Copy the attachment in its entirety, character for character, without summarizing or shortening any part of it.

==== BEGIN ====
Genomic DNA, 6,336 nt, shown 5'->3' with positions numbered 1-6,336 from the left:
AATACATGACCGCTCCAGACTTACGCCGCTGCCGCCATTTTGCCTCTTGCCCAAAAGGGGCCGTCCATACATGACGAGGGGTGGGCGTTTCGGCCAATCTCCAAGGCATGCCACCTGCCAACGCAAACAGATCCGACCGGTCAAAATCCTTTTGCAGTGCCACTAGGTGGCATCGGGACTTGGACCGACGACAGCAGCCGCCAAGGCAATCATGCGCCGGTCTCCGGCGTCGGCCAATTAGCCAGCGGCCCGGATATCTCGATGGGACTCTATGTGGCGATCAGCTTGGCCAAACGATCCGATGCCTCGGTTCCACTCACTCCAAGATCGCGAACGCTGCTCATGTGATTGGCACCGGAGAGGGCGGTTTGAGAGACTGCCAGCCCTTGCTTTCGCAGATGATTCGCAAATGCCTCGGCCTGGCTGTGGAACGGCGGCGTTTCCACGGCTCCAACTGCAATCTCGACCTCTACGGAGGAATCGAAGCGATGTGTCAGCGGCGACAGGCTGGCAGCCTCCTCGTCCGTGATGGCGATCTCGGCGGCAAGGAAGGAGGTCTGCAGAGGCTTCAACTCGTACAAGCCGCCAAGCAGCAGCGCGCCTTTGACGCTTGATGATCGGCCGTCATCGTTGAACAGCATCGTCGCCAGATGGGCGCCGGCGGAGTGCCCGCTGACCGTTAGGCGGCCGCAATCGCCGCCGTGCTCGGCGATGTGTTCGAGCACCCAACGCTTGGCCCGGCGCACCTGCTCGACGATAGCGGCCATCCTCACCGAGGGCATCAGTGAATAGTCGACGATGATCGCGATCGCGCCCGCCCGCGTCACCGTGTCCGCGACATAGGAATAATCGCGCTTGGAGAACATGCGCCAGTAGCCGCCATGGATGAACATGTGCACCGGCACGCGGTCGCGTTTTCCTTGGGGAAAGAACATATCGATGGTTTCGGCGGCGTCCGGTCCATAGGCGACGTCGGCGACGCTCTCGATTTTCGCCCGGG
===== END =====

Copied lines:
Genomic DNA, 6,336 nt, shown 5'->3' with positions numbered 1-6,336 from the left:
AATACATGACCGCTCCAGACTTACGCCGCTGCCGCCATTTTGCCTCTTGCCCAAAAGGGGCCGTCCATACATGACGAGGGGTGGGCGTTTCGGCCAATCTCCAAGGCATGCCACCTGCCAACGCAAACAGATCCGACCGGTCAAAATCCTTTTGCAGTGCCACTAGGTGGCATCGGGACTTGGACCGACGACAGCAGCCGCCAAGGCAATCATGCGCCGGTCTCCGGCGTCGGCCAATTAGCCAGCGGCCCGGATATCTCGATGGGACTCTATGTGGCGATCAGCTTGGCCAAACGATCCGATGCCTCGGTTCCACTCACTCCAAGATCGCGAACGCTGCTCATGTGATTGGCACCGGAGAGGGCGGTTTGAGAGACTGCCAGCCCTTGCTTTCGCAGATGATTCGCAAATGCCTCGGCCTGGCTGTGGAACGGCGGCGTTTCCACGGCTCCAACTGCAATCTCGACCTCTACGGAGGAATCGAAGCGATGTGTCAGCGGCGACAGGCTGGCAGCCTCCTCGTCCGTGATGGCGATCTCGGCGGCAAGGAAGGAGGTCTGCAGAGGCTTCAACTCGTACAAGCCGCCAAGCAGCAGCGCGCCTTTGACGCTTGATGATCGGCCGTCATCGTTGAACAGCATCGTCGCCAGATGGGCGCCGGCGGAGTGCCCGCTGACCGTTAGGCGGCCGCAATCGCCGCCGTGCTCGGCGATGTGTTCGAGCACCCAACGCTTGGCCCGGCGCACCTGCTCGACGATAGCGGCCATCCTCACCGAGGGCATCAGTGAATAGTCGACGATGATCGCGATCGCGCCCGCCCGCGTCACCGTGTCCGCGACATAGGAATAATCGCGCTTGGAGAACATGCGCCAGTAGCCGCCATGGATGAACATGTGCACCGGCACGCGGTCGCGTTTTCCTTGGGGAAAGAACATATCGATGGTTTCGGCGGCGTCCGGTCCATAGGCGACGTCGGCGACGCTCTCGATTTTCGCCCGGG